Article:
The red, feedback button may have something to do with it as well. It may have stolen attention because of the high contrast and close proximity.
The Gaze Plot – The gaze plot shows fairly tight groupings around the key content. In particular the heading “take the guesswork out of your interface designs” I feel would be read by the user. It seems like the user will read the headline, scan the “tools available at the hub” heading text, and and scan the tweets.
I feel the intended goal -the banana- for the page is to get people to sign up and click on that “sign-up for free” button. In order to increase attention to the button, I would try to get a brighter color – perhaps a repetitive color with that green in the graphic. I like green, the color of go. Maybe I would change that green graphic, and use the green for the button. Likewise I would move the feedback button to the right side of the page – to see if that shifts more attention to the content of the page. Additionally, I might move the “Latest News” heading ‘below the fold’ on my most common monitor resolution.
Did my interpretations match yours?
Would you like to see more installments of ‘Feng GUI vs…’ ?
This is a new blog post series on Better User Experience. We call it ‘Feng-GUI vs…’ Each episode we choose one homepage design from one of the Usability tools featured in our categorized blog-roll, and we test it using the attention tracking algorithm from Feng-GUI.
Before I get to the synthetic eye tracking, here are some of my thoughts about the design. I’ll use the CARP attributes of graphic design to guide my critic – that is Contrast/Color, Alignment, Repetition and Proximity.
The first thing I notice is the washed out color palette. I do like the headline “boost your websites profit within 30 days space-space guaranteed”, but the subheading is a little confusing. What exactly does this crazy egg do?
There is not enough. For instance, the different styles of font for heading and body text are too similar – the two fonts in the logo don’t really connect with anything else. I do like the ‘get started’ button but I’m wondering why it has a text get started below it. There are no hard contrasting edges other than the get started button. I suppose the brand logos have strong contrast compared to the pastel palette of the rest of the page.
The two column content blocks are repeated but I’m wondering why the right block is a pink pastel shade background.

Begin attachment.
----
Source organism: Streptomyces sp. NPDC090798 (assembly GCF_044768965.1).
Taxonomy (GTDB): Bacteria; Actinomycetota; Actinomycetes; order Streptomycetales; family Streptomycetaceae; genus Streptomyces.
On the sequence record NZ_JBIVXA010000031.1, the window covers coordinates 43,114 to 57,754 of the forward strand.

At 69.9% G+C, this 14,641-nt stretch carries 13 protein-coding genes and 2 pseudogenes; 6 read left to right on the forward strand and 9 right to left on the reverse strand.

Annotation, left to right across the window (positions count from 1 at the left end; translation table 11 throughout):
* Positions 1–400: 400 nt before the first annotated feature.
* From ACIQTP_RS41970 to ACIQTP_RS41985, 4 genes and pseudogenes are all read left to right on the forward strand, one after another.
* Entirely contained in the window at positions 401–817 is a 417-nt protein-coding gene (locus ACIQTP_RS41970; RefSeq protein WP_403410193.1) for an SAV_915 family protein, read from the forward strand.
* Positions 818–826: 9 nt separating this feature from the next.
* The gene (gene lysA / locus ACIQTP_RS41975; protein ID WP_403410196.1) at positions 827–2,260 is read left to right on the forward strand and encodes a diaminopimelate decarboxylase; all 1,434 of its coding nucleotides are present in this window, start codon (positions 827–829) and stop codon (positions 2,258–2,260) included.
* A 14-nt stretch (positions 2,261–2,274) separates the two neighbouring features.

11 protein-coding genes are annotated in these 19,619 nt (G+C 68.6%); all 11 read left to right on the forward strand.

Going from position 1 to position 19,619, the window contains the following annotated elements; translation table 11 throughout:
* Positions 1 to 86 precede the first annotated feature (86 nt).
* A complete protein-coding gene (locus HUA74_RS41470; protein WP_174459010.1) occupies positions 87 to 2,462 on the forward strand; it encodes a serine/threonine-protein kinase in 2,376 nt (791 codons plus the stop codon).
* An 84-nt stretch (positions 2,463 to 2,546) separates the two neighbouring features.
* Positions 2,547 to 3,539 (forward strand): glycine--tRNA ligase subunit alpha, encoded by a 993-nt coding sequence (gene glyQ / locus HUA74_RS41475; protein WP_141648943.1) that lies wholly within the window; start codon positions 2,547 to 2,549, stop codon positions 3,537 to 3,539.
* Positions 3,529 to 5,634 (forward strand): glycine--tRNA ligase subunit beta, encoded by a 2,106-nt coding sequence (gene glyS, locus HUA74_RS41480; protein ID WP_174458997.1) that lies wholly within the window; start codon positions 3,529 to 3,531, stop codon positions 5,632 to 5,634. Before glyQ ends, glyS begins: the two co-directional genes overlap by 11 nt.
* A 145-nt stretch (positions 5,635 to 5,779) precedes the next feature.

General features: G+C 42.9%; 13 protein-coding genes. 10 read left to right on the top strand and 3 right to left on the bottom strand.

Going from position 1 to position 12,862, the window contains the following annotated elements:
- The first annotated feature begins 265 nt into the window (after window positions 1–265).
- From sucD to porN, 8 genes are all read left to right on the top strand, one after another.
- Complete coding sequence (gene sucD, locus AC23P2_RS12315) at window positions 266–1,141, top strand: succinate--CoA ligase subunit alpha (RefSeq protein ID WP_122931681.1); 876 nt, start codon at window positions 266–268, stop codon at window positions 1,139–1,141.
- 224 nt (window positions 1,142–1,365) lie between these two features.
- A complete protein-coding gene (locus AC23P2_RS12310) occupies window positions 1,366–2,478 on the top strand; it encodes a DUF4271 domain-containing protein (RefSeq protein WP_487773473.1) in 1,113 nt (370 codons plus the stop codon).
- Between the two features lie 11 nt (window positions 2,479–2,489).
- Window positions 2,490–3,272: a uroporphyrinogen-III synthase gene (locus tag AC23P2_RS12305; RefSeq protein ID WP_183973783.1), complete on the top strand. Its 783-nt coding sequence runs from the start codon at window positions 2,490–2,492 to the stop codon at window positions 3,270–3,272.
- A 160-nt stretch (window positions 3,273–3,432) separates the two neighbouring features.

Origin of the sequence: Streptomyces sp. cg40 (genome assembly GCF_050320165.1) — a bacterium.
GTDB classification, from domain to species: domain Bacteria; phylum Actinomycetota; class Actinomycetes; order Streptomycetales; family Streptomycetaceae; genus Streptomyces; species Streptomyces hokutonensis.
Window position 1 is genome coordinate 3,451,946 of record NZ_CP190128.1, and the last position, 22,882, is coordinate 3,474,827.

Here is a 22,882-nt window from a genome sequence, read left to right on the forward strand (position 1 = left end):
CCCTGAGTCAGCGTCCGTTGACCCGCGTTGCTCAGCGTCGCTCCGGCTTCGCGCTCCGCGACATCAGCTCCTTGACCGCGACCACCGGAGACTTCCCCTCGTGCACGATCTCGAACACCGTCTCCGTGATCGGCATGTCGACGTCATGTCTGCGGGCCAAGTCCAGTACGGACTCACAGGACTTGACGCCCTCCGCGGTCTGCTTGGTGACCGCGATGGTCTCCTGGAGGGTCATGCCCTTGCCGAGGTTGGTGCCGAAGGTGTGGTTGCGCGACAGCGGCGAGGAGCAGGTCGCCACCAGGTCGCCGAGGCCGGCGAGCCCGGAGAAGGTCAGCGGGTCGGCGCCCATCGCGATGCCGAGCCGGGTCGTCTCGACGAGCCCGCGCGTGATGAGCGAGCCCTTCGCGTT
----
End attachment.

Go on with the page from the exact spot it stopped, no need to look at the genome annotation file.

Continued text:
The centered alignment doesn’t seem professional to me. I think there are definite alignment issues here. Notice how the vertical edges don’t form any strong lines or edges.
And finally, proximity:
There are issues with proximity on this page. Notice the spacing between the header “What you’ll discover on this page” and the bulleted list below. It’s the same as the spacing between the header and the subtitle above. The padding and proximity help to create the visual hierarchy – or to reinforce the visual hierarchy established by the different heading styles.
My initial impression is generally positive – see my last post, ‘It’s the questions, stupid’ – but the more I dig into this the more I see room for improvement (or the more a critical nit picker I become). I would create more contrast by giving a little more white space around the main title and subheading. I would also fix the alignment issues – Get rid of the Centering! And finally I would revisit the subheading copywriting – use fewer, stronger words.
Now let’s see what Feng-GUI thinks of the page:
The heat map:
The strong heading got quite a bit of attention-it seems that the text attracts the eye. The Brand logos got some attention, but I expected the red Virgin logo to get more. The most attention on the page went to the highly contrasting and proximally distant “get started” button. I feel that button is “the banana” or the critical path for the site – so that’s working.
The gaze plot:
It seems to be all over the place without any tight grouping of fixations. It starts at the ‘get started’ button – and then spirals around the layout. I feel this is because there is not enough visual interest to create a flow to the layout – call it lacking visual hierarchy.
Changes I would make
Maybe reinforce the connection between the ‘get started’ button and something else in the layout – the main headline, the logo – Anything to tie those two elements together to create a visual boundary. The pastel, top-border and small logo are not creating enough visual framework.
This is the first installment of ‘Feng GUI vs…’ I had some fun evaluating the page. It was insightful to critique a page design and match that with how the attention tracking software ‘saw’ the page. It’s all open to interpretation and the benefit is in the process of doing it.
Did my interpretations match yours?
Would you like to see more installments of ‘Feng GUI vs…’ ?